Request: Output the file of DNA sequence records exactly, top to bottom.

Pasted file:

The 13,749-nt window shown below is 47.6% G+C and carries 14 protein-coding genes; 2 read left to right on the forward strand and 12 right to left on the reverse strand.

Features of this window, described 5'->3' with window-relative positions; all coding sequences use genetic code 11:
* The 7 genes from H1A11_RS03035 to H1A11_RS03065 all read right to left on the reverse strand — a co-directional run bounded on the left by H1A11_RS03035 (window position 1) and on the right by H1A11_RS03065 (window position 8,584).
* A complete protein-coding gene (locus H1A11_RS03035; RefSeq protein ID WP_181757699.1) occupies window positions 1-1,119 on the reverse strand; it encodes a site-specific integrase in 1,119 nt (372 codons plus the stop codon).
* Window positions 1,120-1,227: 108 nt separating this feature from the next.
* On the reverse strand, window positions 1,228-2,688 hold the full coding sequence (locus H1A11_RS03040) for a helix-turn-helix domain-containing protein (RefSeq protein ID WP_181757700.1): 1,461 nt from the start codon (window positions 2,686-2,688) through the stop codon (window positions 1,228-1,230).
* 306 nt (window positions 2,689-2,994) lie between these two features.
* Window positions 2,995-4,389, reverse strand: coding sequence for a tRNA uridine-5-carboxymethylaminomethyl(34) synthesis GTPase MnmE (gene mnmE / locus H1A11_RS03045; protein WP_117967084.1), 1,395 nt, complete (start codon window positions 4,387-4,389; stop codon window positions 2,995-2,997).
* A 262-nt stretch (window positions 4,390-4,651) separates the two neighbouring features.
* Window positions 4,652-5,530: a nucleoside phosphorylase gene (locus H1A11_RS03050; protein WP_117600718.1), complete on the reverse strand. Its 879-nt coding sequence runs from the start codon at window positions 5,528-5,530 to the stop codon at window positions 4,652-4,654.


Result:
The 13,749-nt window shown below is 47.6% G+C and carries 14 protein-coding genes; 2 read left to right on the forward strand and 12 right to left on the reverse strand.

Features of this window, described 5'->3' with window-relative positions; all coding sequences use genetic code 11:
* The 7 genes from H1A11_RS03035 to H1A11_RS03065 all read right to left on the reverse strand — a co-directional run bounded on the left by H1A11_RS03035 (window position 1) and on the right by H1A11_RS03065 (window position 8,584).
* A complete protein-coding gene (locus H1A11_RS03035; RefSeq protein ID WP_181757699.1) occupies window positions 1-1,119 on the reverse strand; it encodes a site-specific integrase in 1,119 nt (372 codons plus the stop codon).
* Window positions 1,120-1,227: 108 nt separating this feature from the next.
* On the reverse strand, window positions 1,228-2,688 hold the full coding sequence (locus H1A11_RS03040) for a helix-turn-helix domain-containing protein (RefSeq protein ID WP_181757700.1): 1,461 nt from the start codon (window positions 2,686-2,688) through the stop codon (window positions 1,228-1,230).
* 306 nt (window positions 2,689-2,994) lie between these two features.
* Window positions 2,995-4,389, reverse strand: coding sequence for a tRNA uridine-5-carboxymethylaminomethyl(34) synthesis GTPase MnmE (gene mnmE / locus H1A11_RS03045; protein WP_117967084.1), 1,395 nt, complete (start codon window positions 4,387-4,389; stop codon window positions 2,995-2,997).
* A 262-nt stretch (window positions 4,390-4,651) separates the two neighbouring features.
* Window positions 4,652-5,530: a nucleoside phosphorylase gene (locus H1A11_RS03050; protein WP_117600718.1), complete on the reverse strand. Its 879-nt coding sequence runs from the start codon at window positions 5,528-5,530 to the stop codon at window positions 4,652-4,654.